Children cannot understand sadness and happiness in people wearing facemasks
The study published in Frontiers in Psychology shows that children aged from 3 to 5 years old are able to understand the emotions hidden under facemasks on just 40% of occasions.
Credit: L.Taverna/IIT-Istituto Italiano di Tecnologia
Genova (Italy) 10 June, 2021 – The U-Vip (Unit for Visually Impaired People) research team led by Monica Gori at the IIT- Istituto Italiano di Tecnologia (Italian Institute of Technology) has recently published a study which shows for the first time how children aged from 3 to 5 years old have problems in recognising the emotions of people wearing surgical masks. This collateral effect of the preventive measures linked to the Covid-19 health emergency could influence the correct development of children’s capabilities of social interaction. The research paper has been published in Frontiers in Psychology.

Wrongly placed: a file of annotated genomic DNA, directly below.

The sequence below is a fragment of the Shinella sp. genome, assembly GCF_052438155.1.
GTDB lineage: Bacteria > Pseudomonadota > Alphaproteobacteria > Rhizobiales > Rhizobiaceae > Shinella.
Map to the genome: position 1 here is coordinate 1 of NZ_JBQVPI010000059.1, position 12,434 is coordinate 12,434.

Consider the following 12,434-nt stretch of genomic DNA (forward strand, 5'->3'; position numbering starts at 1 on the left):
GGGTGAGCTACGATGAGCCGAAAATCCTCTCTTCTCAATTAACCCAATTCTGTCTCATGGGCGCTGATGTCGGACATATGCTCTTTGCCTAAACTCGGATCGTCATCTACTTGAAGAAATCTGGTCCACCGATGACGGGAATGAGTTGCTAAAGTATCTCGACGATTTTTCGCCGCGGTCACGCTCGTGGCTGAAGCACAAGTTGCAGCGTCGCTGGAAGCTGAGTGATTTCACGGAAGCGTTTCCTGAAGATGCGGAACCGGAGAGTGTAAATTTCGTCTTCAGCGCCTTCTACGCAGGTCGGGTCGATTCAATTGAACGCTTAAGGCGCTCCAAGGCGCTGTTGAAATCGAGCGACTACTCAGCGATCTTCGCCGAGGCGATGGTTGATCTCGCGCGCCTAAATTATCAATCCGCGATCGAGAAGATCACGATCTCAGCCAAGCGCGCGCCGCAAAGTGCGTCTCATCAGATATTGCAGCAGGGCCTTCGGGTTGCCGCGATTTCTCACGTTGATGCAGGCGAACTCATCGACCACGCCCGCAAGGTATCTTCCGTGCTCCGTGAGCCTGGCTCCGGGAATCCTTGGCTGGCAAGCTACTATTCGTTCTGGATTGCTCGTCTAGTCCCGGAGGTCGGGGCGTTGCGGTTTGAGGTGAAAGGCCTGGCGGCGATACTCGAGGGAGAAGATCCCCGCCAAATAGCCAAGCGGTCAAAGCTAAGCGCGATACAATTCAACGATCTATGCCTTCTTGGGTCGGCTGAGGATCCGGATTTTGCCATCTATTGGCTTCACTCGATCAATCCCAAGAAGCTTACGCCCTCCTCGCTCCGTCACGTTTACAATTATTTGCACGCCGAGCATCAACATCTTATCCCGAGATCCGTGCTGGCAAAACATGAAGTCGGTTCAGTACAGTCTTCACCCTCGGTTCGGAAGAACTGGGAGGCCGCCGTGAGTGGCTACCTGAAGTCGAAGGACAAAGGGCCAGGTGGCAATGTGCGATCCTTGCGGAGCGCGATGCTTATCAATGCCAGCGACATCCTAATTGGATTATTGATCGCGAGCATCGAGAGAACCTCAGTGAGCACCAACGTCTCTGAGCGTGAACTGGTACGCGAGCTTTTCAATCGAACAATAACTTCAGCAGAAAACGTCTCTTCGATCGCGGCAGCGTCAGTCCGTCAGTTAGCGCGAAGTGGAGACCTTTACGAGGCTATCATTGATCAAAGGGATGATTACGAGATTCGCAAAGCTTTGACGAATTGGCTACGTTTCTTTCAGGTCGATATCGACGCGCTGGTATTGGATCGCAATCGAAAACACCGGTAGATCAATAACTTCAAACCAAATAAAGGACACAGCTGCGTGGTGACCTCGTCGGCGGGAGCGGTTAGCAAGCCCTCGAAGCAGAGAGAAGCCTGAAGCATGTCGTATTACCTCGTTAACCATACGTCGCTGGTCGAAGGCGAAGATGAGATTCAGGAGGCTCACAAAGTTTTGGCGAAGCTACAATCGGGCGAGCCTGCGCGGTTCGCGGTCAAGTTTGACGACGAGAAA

The use of facemasks for children within the context of the COVID-19 pandemic was a focus of a document compiled by the World Health Organisation (WHO) and UNICEF to provide guidance for decision-makers and authorities in public and professional fields, discouraging exposure to the use of facemasks when dealing with children aged up to five years old. In addition, even for older children, WHO recommends giving careful consideration to the benefits of wearing facemasks in comparison with the potential damage that could include social and psychological problems, and difficulties in communication and learning.
The study by the IIT research team led by Monica Gori regards this context, and, for the first time it focuses on pre-school age group and it helps define the measures that can be taken to reduce the impact of the use of surgical masks amongst children. In fact, even though from 3 to 5 years of age, wearing facemasks is not mandatory, children are in any case exposed to the use of such preventive measures in various everyday social and educational contexts.